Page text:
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Dak Prescott holds the cards in contract talks with Cowboys

Mike Florio and Chris Simms analyze how the Cowboys have restructured deals for the cap to this point and question who Dallas would choose if they found themselves in a financial bind.

Dak Prescott had the Cowboys over a barrel in early 2021. He had them firmly so far over a barrel that year that he was able to do a new deal that already put them over a barrel again in 2023.

The Cowboys need to fix his contract now, in order to avoid a potential salary-cap disaster in 2024.

Under Prescott’s current deal, given its original structure and past restructurings, Prescott will have a cap number of $59.455 million in 2024. This year, it’s only $26.8 million. So the Cowboys need to re-do the deal far more badly than Prescott does.

Prescott’s other source of leverage comes from the fact that the Cowboys, as a practical matter, won’t be able to tag him in 2025. Thus, absent a new deal in the next two seasons, Prescott becomes an unrestricted free agent.

The entire problem traces to the team’s decision not to get Prescott signed to a reasonably robust deal after 2018, his third season. Instead, the Cowboys took full advantage of the bargain-basement fourth year of his rookie deal, applied the franchise tag in 2020, and then finally signed him to a four-year, $160 million deal in March of 2021.

The deal was structured to get Dak back to the table sooner than later. The Cowboys need to rush back to the table now, to avoid the double whammy of a cap charge of nearly $60 million next year and Prescott walking away.

The challenge becomes figuring out the next deal. Prescott’s last deal, worth $40 million per year, shows that he cares very little about being able to crow that he has the highest new-money APY in league history. He values cash in hand, along with the flexibility to get more cash via his next contract. In both respects, his contract from 2021 counts as the best one any quarterback has done, perhaps with the lone exception being the Deshaun Watson aberration.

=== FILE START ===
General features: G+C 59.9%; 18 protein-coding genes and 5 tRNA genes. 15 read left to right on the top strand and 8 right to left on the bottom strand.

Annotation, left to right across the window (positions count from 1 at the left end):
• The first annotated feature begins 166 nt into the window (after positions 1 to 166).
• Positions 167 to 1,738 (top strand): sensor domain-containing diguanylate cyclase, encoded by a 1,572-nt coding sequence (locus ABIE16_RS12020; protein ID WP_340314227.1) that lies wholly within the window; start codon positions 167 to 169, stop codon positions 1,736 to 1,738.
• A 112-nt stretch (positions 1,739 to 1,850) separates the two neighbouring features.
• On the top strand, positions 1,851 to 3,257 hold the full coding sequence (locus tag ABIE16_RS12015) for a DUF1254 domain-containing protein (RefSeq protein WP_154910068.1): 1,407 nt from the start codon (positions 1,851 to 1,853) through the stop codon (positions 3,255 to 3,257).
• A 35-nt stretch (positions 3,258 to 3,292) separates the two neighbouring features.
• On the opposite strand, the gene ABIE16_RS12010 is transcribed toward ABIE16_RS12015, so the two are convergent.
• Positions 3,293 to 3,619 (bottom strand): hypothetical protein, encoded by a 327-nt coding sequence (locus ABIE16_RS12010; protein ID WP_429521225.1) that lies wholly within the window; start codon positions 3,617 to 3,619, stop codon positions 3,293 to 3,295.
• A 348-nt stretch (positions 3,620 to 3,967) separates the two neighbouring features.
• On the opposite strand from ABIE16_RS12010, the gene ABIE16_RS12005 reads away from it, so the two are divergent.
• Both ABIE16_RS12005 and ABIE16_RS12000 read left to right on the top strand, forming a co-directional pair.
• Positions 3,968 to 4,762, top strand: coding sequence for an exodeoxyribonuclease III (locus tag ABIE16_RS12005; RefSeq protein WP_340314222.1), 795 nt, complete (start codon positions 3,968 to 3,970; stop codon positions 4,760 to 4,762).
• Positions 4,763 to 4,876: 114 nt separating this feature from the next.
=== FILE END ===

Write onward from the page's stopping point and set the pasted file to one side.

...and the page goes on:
For the Cowboys, the question becomes whether, at some point, they should just start over. Draft a new quarterback. Find a veteran starter. Do whatever they have to do to stop the funhouse ride that has become zero fun, sir for the team.

Dak is currently not one of the short-list franchise quarterbacks. He’s just not. He’s never led his team to an NFC Championship. He seems to have slipped a bit in 2022.

That makes now a great time to extend the deal. Prescott might not expect to become the highest-paid player in football. If he re-establishes himself as a top-five guy in 2023, he will.

Regardless, the Cowboys need to stop the doomsday clock that is currently ticking toward a $60 million cap number in 2024. Dak knows it. And it gives him all the leverage he needs to get a deal that likely will cause many to think he’s grossly overpaid in comparison to other high-end quarterbacks.